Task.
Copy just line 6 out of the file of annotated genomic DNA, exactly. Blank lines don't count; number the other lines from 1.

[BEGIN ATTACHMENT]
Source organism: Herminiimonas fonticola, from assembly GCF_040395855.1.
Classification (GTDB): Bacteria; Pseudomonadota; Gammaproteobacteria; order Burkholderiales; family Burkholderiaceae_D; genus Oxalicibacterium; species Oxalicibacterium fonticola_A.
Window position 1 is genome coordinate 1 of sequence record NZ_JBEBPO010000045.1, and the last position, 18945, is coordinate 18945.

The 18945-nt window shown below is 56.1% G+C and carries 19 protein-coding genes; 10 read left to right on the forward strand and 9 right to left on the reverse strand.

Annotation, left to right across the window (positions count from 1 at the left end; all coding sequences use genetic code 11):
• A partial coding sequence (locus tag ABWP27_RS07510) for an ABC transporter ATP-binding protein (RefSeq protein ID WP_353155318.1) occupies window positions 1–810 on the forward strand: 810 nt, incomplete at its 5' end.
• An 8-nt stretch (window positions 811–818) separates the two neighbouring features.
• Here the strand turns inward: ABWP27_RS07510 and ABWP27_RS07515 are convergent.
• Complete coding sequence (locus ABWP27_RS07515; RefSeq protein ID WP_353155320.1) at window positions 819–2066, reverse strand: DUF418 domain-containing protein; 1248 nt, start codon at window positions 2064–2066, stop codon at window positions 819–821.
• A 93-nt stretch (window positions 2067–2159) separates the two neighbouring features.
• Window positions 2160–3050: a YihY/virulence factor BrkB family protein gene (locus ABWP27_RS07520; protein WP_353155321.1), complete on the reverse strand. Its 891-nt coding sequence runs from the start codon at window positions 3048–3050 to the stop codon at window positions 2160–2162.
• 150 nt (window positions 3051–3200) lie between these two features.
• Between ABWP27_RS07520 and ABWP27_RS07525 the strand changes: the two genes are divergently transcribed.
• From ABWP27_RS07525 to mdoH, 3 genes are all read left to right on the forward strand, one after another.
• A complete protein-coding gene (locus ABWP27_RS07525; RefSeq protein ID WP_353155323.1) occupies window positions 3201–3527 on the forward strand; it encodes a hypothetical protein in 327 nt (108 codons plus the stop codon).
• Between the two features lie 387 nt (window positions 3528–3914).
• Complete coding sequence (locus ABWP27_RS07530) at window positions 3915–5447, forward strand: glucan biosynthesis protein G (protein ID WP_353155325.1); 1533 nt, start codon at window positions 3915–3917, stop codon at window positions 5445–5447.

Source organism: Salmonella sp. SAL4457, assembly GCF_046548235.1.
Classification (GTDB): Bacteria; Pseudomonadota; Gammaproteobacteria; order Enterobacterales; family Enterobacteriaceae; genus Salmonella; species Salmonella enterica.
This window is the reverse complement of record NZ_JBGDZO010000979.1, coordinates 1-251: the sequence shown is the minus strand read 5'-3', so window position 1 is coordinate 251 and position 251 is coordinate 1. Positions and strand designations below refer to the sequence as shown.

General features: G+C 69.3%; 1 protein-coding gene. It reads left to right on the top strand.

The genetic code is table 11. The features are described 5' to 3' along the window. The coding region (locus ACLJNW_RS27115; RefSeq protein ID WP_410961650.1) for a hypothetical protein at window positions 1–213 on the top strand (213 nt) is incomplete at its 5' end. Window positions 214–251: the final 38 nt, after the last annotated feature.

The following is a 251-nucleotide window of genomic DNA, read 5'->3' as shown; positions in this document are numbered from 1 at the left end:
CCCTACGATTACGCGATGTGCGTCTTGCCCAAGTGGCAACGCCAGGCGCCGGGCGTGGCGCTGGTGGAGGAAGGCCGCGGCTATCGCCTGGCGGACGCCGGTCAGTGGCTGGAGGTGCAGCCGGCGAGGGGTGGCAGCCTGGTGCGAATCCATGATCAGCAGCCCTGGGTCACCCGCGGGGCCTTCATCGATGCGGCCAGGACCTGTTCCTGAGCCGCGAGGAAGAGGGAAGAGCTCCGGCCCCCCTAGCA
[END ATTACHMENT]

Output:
• A partial coding sequence (locus tag ABWP27_RS07510) for an ABC transporter ATP-binding protein (RefSeq protein ID WP_353155318.1) occupies window positions 1–810 on the forward strand: 810 nt, incomplete at its 5' end.